“That is why you have to teach your children to be strong,” she explained as she glanced over at her three granddaughters.  “My family encouraged us to stay strong and to get the best education because that was the fighting weapon.”  I never intended for my interview to bring back so many painful memories, but I could tell that she wanted to keep talking.
Hiyam graduated from high school in 1962 with honors and a full scholarship which she later declined. Instead, she decided to work with the UN in refugee camps as a teacher to help those in need in her own country.  There, she really learned about the hardships of war.  The refugee camps were crammed with tin homes, no running water or electricity and all this “thanks to the creation of a country that was never supposed to be,” she said angrily. 
Three months after she got married and moved to the US, the 1967 war had started.  Hiyam was already struggling with the language, the culture, having no family around, and worst of all, a month later she lost her youngest brother in that war.
I never knew that she had lost a brother.  He was four years old and was the light of her life.  She told me the story and wanted to let out the pain.  Her three brothers were nine, seven and four years old at the time.  They were playing outside like normal children do, and started playing with a ball they had found in the yard.  After tossing it around for a while, it blew up, and at that moment, they realized that what they thought was a ball was really grenade! “It was implanted by the army,” she explained.  As she continued to describe her painful memory, I could only imagine the grief she felt being so far away.
“Life”, she said, “is a precious gift.”  No one should ever take it for granted.  She had left a big family behind to start a new life of her own, only to find out that the free country she had come to would be lonelier than the grieving country she had left behind.  She told me to “appreciate the small things in life.”  She started a family of her own in the U.S. raising her five children.  This was the only way to bring the light back to her dark life.  Her goal was to give them the life she never had as a child.  The opportunities they would have here are “those others would only wish for.”  She made me think about my own daughter and how easy our lives are these days.  “First appreciate good health,” she said, then “thank God for your family and never forget how lucky you are to live in a free country.”  The loss of her youngest brother changed her life forever.  Hiyam focused on raising her children with courage, love and most importantly she made sure they all had a good education.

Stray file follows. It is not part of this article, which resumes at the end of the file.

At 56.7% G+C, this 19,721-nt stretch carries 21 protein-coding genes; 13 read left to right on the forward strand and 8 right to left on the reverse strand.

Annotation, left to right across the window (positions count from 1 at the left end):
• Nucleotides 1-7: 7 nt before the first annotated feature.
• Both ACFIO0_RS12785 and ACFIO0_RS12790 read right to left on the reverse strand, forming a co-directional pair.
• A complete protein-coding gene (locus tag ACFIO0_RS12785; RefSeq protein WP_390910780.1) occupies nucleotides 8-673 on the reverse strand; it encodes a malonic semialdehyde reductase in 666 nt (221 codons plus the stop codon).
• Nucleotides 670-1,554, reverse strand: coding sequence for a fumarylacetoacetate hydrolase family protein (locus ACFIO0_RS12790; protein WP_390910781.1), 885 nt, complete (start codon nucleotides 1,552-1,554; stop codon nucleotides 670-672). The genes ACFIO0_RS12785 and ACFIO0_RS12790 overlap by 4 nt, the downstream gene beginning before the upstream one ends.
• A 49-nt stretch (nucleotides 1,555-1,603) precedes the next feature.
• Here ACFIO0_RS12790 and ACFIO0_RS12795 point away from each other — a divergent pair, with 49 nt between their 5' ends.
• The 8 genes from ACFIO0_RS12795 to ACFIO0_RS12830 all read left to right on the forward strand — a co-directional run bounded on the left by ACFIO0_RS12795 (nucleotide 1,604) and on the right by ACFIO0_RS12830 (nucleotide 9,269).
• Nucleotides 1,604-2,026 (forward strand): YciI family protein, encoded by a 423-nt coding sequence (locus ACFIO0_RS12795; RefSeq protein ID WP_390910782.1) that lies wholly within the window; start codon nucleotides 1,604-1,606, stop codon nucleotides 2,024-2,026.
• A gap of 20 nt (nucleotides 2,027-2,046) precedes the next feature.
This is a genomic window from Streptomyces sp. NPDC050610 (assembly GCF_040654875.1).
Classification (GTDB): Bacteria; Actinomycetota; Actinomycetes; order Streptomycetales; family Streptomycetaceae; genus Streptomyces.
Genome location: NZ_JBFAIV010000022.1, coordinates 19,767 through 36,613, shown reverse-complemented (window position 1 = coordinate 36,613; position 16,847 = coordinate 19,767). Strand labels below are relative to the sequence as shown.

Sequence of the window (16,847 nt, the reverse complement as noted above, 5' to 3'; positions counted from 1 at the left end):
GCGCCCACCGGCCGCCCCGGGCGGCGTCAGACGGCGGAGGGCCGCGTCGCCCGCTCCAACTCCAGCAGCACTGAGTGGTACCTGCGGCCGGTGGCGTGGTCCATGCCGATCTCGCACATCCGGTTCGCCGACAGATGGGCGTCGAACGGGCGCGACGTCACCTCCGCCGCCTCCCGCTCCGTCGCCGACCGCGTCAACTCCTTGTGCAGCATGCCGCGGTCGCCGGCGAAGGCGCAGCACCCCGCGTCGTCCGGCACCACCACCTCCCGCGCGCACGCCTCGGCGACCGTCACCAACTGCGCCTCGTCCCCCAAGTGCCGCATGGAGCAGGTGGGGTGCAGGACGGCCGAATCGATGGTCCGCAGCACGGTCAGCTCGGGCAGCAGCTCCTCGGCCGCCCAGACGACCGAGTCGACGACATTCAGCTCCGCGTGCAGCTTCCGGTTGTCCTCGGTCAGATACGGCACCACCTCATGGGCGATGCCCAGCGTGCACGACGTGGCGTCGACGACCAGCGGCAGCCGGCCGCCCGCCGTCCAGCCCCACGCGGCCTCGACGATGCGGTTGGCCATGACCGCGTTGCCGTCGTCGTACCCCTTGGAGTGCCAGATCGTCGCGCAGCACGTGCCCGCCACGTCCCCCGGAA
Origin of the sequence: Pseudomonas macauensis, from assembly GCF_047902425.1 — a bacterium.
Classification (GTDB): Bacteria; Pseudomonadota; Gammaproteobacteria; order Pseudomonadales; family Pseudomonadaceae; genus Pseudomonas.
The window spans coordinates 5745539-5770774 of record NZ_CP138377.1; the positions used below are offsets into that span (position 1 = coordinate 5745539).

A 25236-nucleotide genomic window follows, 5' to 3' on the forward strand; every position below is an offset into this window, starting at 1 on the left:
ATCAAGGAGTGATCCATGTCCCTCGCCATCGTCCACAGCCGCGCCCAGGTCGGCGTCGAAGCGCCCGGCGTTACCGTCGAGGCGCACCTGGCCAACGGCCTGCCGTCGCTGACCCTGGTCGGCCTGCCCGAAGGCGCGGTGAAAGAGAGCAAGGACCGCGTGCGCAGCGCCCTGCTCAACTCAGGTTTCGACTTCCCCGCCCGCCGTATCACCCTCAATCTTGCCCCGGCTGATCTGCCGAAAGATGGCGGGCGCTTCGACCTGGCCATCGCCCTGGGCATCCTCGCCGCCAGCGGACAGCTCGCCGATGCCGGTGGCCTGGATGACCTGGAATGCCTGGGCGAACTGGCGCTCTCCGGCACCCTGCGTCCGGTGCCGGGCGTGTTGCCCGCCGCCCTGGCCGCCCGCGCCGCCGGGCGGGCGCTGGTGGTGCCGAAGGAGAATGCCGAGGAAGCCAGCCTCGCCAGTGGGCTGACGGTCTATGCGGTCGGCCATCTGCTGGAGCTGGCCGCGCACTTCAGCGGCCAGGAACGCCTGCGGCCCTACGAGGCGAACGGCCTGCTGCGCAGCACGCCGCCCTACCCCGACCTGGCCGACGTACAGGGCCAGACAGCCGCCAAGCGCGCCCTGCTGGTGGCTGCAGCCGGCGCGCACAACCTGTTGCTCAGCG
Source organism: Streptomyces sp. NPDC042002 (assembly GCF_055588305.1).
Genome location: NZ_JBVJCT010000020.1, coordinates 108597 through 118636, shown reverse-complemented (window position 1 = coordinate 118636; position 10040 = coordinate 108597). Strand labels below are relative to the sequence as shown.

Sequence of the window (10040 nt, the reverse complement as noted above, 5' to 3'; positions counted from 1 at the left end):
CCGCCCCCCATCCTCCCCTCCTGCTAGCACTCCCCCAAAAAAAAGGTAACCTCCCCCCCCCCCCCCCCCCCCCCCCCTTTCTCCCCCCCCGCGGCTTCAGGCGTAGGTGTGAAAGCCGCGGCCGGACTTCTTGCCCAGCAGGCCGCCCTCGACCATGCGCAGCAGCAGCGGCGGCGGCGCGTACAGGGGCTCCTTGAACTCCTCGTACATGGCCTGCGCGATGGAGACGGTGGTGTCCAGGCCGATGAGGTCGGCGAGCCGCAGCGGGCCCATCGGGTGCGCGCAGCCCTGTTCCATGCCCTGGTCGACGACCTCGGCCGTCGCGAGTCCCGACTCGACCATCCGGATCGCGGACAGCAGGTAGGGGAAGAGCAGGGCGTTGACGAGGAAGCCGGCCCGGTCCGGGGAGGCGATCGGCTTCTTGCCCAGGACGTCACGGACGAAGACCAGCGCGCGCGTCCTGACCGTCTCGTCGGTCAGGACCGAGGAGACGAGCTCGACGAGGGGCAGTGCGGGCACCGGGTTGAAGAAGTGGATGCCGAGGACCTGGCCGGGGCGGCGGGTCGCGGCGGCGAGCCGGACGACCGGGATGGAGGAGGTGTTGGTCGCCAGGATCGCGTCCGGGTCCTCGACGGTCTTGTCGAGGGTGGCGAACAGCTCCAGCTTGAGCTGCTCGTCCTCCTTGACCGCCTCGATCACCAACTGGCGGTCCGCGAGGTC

As I ended the interview with my mother in law, it all finally made sense to me.  The picture on the wall was probably the image of the life she once struggled through.  It was the image of the town where she grew up and the children she remembers playing in their yards.  I suddenly had a new found respect for her.  Her look of sadness was now understood, and the constant advice she gives us would all mean so much more to me.  I was so glad I chose Hiyam to interview because I not only learned more about her life, but now I will make sure that I help my family and children appreciate the smaller things in life and the “precious gift” that we take for granted.  I will appreciate the little things in life and work hard to achieve the goals I have set so long as the opportunities are widely available.